Anti-Ashanti Feeling must Stop – A rejoinder

Tue, 16 Dec 2003 Source: Dr. Rafak R. Nartey

I read with great distress Lawyer Kwame Arhin’s article “anti-Ashanti feeling must stop” that appeared on the Ghanaweb today. I haven’t written an article to our website in a while because of a project that I’m currently working on, but this particular article deserves my rejoinder.

In his article, Lawyer Kwame Arhin referred to the “Intransigent Gas” to make his case why tribalism and jingoistic feeling among certain tribes in the country must cease now.

Much as he made a very constructive case for the sake of unity in the country, Lawyer Arhin missed some important points in his attempt to wrongly dispute history, and also elevate the status of the Ashantis with his calls for “respect for authority”.

First, what Lawyer Arhin must be made to know is that the Asantehene’s position in Ghana is venerable without any doubt, but he’s only the king of the Ashanti people and not the other tribes of Ghana. Therefore, he must not be craftily presented as ruling the entire tribes that make up the people of Ghana to create unnecessary problems for his own people.

Secondly, Lawyer Arhin must also be aware that it’s not only the Gas that feel “besiege” by the Ashanti hegemony in the country but other tribes as well, as was demonstrated by the ads in the daily newspaper touting the Akyem’s superiority over the Ashantis.

Thirdly, rather than lecturing other tribes in Ghana about the importance of respecting authority, Lawyer Kwame Arhin must do some soul-searching to determine the genesis of this so-called anti-Ashanti feeling in the country these days.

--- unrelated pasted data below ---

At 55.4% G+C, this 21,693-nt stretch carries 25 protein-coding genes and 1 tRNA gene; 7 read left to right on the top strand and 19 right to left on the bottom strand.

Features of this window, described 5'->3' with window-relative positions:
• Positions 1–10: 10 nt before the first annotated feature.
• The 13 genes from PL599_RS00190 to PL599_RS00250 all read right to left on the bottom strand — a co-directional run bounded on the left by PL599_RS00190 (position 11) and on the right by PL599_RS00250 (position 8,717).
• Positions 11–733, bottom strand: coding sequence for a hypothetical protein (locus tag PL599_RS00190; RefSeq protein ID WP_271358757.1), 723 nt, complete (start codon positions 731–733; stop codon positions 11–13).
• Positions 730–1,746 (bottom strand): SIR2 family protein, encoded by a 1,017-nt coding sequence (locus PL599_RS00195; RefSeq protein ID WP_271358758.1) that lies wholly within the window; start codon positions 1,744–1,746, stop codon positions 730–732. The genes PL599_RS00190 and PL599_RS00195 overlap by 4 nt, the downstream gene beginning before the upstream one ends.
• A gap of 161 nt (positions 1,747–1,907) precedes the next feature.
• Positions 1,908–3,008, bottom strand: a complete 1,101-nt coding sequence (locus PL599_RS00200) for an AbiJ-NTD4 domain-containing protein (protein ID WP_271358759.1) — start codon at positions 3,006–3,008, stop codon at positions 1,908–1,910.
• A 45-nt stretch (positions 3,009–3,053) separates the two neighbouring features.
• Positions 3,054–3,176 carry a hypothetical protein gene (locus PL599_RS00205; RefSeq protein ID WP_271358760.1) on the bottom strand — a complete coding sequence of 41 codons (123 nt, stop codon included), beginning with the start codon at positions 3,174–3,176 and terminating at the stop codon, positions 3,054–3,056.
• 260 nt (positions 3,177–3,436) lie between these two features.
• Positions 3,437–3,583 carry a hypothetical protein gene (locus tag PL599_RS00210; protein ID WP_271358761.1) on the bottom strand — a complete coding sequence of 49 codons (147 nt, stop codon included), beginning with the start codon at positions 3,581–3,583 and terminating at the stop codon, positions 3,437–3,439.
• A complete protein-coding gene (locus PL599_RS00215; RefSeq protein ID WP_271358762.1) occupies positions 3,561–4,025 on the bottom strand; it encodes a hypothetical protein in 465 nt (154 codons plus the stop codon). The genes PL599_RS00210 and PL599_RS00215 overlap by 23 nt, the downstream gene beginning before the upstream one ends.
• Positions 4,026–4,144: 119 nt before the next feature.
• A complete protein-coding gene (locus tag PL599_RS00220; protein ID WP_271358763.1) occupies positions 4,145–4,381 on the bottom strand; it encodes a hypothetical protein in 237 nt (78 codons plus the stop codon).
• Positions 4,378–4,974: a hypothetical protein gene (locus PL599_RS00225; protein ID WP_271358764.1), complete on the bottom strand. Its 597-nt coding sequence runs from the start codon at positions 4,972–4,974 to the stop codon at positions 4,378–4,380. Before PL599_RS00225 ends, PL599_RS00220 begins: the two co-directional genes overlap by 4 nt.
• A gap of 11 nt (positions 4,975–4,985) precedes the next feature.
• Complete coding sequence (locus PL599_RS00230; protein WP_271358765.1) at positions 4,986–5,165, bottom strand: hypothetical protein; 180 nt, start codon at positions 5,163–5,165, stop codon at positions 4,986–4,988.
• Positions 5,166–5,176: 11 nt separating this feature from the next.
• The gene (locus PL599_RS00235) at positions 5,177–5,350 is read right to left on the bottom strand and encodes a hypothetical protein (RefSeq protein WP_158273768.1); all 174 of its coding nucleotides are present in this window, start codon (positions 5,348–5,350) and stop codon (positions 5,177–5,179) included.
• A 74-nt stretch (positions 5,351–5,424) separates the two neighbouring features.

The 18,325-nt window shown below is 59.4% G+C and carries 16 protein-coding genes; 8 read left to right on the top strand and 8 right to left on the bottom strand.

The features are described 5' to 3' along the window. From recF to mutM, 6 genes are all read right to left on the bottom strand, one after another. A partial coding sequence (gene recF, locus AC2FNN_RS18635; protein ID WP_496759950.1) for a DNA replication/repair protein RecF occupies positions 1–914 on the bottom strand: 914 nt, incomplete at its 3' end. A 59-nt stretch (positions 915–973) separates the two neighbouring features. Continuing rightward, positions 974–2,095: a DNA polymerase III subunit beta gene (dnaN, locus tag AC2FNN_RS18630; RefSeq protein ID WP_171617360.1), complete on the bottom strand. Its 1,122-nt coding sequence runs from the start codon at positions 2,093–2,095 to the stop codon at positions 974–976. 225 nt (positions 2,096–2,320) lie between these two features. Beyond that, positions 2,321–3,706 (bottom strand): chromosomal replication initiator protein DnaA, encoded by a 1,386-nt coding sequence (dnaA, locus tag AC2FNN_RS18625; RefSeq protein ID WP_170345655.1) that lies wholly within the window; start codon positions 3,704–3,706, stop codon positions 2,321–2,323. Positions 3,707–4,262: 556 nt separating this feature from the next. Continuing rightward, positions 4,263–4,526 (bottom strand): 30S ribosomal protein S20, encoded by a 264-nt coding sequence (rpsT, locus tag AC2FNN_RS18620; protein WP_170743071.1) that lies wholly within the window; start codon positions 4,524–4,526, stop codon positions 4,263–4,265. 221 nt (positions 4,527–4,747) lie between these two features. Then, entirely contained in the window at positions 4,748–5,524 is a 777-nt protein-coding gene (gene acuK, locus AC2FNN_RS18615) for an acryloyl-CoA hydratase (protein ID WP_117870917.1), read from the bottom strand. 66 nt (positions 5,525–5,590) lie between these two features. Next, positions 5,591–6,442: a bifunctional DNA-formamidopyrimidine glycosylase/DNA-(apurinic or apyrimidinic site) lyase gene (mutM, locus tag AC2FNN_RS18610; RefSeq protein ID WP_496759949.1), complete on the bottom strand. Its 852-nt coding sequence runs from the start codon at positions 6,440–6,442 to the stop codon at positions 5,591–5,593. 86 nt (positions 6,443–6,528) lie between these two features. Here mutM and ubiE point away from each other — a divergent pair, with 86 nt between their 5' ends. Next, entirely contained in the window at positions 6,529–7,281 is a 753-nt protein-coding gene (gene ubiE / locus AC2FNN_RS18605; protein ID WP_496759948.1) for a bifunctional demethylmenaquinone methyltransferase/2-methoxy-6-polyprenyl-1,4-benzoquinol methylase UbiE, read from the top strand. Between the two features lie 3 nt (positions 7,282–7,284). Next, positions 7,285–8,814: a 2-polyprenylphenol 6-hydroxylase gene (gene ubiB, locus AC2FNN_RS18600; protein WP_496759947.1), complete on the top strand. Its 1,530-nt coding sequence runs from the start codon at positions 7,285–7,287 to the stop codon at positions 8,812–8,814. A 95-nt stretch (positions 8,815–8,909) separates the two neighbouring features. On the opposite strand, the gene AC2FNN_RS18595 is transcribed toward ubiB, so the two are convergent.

Imagine that the Gas invaded the Ashanti Kingdom, bought out their lands, married their daughters, refused to learn their culture and language, referred to them as “animals”, and even went on the radio and national television to tout their superiority over the Ashantis; do you think there will be peace in Ghana?

Two years ago, I wrote an article about the Foreign Minister of the country traveling to Toronto, Canada to speak Twi to his Ghanaian audience. Some people wrote a rejoinder to insult me; even questioning my education, and insinuating that I had bought my degrees in America. But this is exactly the message I was trying to convey, by cautioning our honorable leaders to exercise good judgment when it came to portraying themselves in the country as well as to the outside world.

There have been several wars in Africa over tribal issues, of which the current Ivorian impasse is a prime example. So long as other tribes in Ghana feel that the Ashantis control the wealth as well as the authority of the country, and are not acting responsibly, they’ll be forced to assume a “besiege” mentality, which does not bode well for anybody.

Therefore, instead of making references to contemporary historians to woefully dispute what is known for many years to many Ghanaians, Lawyer Kwame Arhin should convene an assembly of both the Asante Congress and the Union of Concerned Asante Lawyers, to discuss ways of making every Ghanaian citizen feel safe and secured under the “prevailing” Ashanti domination, because it’s only by doing so would the current anti-Ashanti feeling that’s all over the country stop.

Views expressed by the author(s) do not necessarily reflect those of GhanaHomePage.
Columnist: Dr. Rafak R. Nartey